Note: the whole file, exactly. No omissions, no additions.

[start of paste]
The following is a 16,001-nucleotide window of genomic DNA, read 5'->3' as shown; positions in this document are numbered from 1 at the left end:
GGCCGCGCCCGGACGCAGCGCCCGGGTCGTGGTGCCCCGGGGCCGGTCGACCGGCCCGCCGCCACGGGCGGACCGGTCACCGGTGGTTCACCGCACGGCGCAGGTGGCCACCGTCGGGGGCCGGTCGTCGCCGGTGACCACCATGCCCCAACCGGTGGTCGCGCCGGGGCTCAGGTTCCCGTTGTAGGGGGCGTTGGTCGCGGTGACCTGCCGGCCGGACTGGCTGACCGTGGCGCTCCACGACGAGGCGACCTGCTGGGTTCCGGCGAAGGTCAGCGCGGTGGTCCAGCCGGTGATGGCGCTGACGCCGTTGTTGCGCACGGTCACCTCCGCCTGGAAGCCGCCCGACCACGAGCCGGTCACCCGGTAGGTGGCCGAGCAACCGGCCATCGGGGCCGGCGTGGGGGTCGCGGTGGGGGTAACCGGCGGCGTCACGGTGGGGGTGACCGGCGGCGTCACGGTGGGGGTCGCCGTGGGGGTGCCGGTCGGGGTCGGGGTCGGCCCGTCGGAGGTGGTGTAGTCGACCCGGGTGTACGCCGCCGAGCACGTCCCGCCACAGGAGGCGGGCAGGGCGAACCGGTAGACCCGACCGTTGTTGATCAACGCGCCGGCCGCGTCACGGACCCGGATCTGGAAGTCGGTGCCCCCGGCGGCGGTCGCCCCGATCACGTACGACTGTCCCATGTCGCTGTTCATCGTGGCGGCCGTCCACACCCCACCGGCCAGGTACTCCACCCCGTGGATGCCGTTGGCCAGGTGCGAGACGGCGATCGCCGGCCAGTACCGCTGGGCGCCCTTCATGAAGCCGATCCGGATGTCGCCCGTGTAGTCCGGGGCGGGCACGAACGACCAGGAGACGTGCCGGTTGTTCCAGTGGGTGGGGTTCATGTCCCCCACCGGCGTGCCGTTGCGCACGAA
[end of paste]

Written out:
The following is a 16,001-nucleotide window of genomic DNA, read 5'->3' as shown; positions in this document are numbered from 1 at the left end:
GGCCGCGCCCGGACGCAGCGCCCGGGTCGTGGTGCCCCGGGGCCGGTCGACCGGCCCGCCGCCACGGGCGGACCGGTCACCGGTGGTTCACCGCACGGCGCAGGTGGCCACCGTCGGGGGCCGGTCGTCGCCGGTGACCACCATGCCCCAACCGGTGGTCGCGCCGGGGCTCAGGTTCCCGTTGTAGGGGGCGTTGGTCGCGGTGACCTGCCGGCCGGACTGGCTGACCGTGGCGCTCCACGACGAGGCGACCTGCTGGGTTCCGGCGAAGGTCAGCGCGGTGGTCCAGCCGGTGATGGCGCTGACGCCGTTGTTGCGCACGGTCACCTCCGCCTGGAAGCCGCCCGACCACGAGCCGGTCACCCGGTAGGTGGCCGAGCAACCGGCCATCGGGGCCGGCGTGGGGGTCGCGGTGGGGGTAACCGGCGGCGTCACGGTGGGGGTGACCGGCGGCGTCACGGTGGGGGTCGCCGTGGGGGTGCCGGTCGGGGTCGGGGTCGGCCCGTCGGAGGTGGTGTAGTCGACCCGGGTGTACGCCGCCGAGCACGTCCCGCCACAGGAGGCGGGCAGGGCGAACCGGTAGACCCGACCGTTGTTGATCAACGCGCCGGCCGCGTCACGGACCCGGATCTGGAAGTCGGTGCCCCCGGCGGCGGTCGCCCCGATCACGTACGACTGTCCCATGTCGCTGTTCATCGTGGCGGCCGTCCACACCCCACCGGCCAGGTACTCCACCCCGTGGATGCCGTTGGCCAGGTGCGAGACGGCGATCGCCGGCCAGTACCGCTGGGCGCCCTTCATGAAGCCGATCCGGATGTCGCCCGTGTAGTCCGGGGCGGGCACGAACGACCAGGAGACGTGCCGGTTGTTCCAGTGGGTGGGGTTCATGTCCCCCACCGGCGTGCCGTTGCGCACGAA